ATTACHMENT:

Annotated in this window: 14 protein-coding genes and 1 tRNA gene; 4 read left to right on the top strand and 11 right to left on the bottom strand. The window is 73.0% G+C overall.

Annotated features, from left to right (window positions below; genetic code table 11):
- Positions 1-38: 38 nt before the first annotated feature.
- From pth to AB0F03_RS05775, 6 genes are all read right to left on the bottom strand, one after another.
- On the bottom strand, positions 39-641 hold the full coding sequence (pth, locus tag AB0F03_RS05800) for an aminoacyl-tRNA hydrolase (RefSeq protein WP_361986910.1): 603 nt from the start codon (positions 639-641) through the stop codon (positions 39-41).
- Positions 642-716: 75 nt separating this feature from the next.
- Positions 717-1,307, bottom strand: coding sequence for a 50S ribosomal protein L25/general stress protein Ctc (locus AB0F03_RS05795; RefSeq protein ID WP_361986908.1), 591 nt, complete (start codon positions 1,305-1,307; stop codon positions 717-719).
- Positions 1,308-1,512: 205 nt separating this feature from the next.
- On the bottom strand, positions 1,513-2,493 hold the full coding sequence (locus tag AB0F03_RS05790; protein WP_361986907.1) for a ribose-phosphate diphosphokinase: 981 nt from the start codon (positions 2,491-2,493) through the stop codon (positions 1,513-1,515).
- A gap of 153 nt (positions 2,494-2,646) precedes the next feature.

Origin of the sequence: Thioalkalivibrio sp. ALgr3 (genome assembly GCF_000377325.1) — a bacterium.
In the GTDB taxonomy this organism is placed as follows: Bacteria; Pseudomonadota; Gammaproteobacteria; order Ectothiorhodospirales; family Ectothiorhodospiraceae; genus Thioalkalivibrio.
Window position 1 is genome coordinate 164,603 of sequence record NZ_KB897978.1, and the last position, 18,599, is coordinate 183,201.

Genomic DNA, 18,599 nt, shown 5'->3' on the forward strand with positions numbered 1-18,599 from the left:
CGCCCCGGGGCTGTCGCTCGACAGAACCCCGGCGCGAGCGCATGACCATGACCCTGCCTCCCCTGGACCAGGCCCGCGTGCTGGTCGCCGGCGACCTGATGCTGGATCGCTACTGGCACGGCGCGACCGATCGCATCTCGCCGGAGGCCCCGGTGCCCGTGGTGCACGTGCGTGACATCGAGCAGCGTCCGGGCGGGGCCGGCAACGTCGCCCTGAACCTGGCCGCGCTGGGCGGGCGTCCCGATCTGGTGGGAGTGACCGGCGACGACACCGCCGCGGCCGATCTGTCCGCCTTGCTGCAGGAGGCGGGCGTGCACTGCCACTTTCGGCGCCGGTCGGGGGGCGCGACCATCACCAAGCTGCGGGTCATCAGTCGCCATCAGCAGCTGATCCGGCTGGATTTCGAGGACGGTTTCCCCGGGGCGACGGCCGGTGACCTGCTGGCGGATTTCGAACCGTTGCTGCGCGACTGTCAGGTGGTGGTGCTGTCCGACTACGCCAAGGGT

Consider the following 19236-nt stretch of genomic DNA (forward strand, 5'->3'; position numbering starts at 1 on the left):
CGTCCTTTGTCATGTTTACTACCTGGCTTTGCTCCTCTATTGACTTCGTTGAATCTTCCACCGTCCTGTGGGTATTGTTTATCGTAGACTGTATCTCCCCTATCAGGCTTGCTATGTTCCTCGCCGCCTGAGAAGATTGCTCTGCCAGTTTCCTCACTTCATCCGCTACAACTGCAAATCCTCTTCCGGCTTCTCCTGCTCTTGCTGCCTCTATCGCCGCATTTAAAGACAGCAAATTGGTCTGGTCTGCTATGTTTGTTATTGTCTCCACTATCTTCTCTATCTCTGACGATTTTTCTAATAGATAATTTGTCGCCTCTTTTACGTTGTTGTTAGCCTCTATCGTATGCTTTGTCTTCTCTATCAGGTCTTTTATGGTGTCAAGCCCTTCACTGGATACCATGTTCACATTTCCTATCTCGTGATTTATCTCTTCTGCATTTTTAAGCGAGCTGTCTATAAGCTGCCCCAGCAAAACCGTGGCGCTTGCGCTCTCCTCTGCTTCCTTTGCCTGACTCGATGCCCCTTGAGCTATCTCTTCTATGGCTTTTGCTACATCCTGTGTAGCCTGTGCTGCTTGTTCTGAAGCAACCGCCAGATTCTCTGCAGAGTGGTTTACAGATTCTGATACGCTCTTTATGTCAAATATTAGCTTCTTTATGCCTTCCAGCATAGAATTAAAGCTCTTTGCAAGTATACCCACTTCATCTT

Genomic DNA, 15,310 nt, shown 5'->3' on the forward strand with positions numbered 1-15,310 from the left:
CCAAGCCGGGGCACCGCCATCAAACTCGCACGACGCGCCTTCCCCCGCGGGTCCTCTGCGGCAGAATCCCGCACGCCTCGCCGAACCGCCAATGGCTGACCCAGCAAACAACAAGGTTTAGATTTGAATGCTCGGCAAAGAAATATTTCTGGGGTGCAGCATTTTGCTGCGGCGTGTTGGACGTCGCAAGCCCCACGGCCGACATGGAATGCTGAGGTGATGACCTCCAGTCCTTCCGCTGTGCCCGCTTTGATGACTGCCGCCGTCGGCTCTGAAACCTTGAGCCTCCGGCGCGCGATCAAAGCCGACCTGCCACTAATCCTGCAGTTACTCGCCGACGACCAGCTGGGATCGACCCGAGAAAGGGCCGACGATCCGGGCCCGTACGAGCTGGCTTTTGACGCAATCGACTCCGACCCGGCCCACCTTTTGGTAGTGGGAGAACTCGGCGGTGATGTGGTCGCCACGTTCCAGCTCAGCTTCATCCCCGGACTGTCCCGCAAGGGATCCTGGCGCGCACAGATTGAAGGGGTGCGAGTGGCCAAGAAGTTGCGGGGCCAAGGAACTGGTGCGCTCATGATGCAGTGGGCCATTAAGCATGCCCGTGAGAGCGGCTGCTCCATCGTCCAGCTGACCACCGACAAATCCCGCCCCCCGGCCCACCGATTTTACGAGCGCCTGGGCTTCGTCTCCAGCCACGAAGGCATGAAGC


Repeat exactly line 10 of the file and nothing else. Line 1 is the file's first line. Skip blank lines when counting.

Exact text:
- A gap of 153 nt (positions 2,494-2,646) precedes the next feature.